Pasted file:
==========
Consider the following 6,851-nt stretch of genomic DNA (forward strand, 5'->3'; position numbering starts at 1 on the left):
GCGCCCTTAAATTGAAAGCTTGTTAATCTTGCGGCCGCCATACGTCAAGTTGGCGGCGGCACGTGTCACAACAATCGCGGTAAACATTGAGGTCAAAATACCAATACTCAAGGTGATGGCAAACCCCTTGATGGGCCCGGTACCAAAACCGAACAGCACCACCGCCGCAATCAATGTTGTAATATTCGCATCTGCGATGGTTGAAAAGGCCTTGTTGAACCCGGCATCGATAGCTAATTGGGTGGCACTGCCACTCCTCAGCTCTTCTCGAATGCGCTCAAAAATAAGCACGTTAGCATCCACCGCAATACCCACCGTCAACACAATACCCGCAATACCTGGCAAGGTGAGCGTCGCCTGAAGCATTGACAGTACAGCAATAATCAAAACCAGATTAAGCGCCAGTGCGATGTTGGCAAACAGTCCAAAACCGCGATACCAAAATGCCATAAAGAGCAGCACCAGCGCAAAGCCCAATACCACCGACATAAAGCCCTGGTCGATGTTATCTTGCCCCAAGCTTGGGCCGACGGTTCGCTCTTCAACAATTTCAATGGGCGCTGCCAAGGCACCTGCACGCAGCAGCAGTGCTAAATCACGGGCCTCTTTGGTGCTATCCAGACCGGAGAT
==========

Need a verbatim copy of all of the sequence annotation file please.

Consider the following 6,851-nt stretch of genomic DNA (forward strand, 5'->3'; position numbering starts at 1 on the left):
GCGCCCTTAAATTGAAAGCTTGTTAATCTTGCGGCCGCCATACGTCAAGTTGGCGGCGGCACGTGTCACAACAATCGCGGTAAACATTGAGGTCAAAATACCAATACTCAAGGTGATGGCAAACCCCTTGATGGGCCCGGTACCAAAACCGAACAGCACCACCGCCGCAATCAATGTTGTAATATTCGCATCTGCGATGGTTGAAAAGGCCTTGTTGAACCCGGCATCGATAGCTAATTGGGTGGCACTGCCACTCCTCAGCTCTTCTCGAATGCGCTCAAAAATAAGCACGTTAGCATCCACCGCAATACCCACCGTCAACACAATACCCGCAATACCTGGCAAGGTGAGCGTCGCCTGAAGCATTGACAGTACAGCAATAATCAAAACCAGATTAAGCGCCAGTGCGATGTTGGCAAACAGTCCAAAACCGCGATACCAAAATGCCATAAAGAGCAGCACCAGCGCAAAGCCCAATACCACCGACATAAAGCCCTGGTCGATGTTATCTTGCCCCAAGCTTGGGCCGACGGTTCGCTCTTCAACAATTTCAATGGGCGCTGCCAAGGCACCTGCACGCAGCAGCAGTGCTAAATCACGGGCCTCTTTGGTGCTATCCAGACCGGAGAT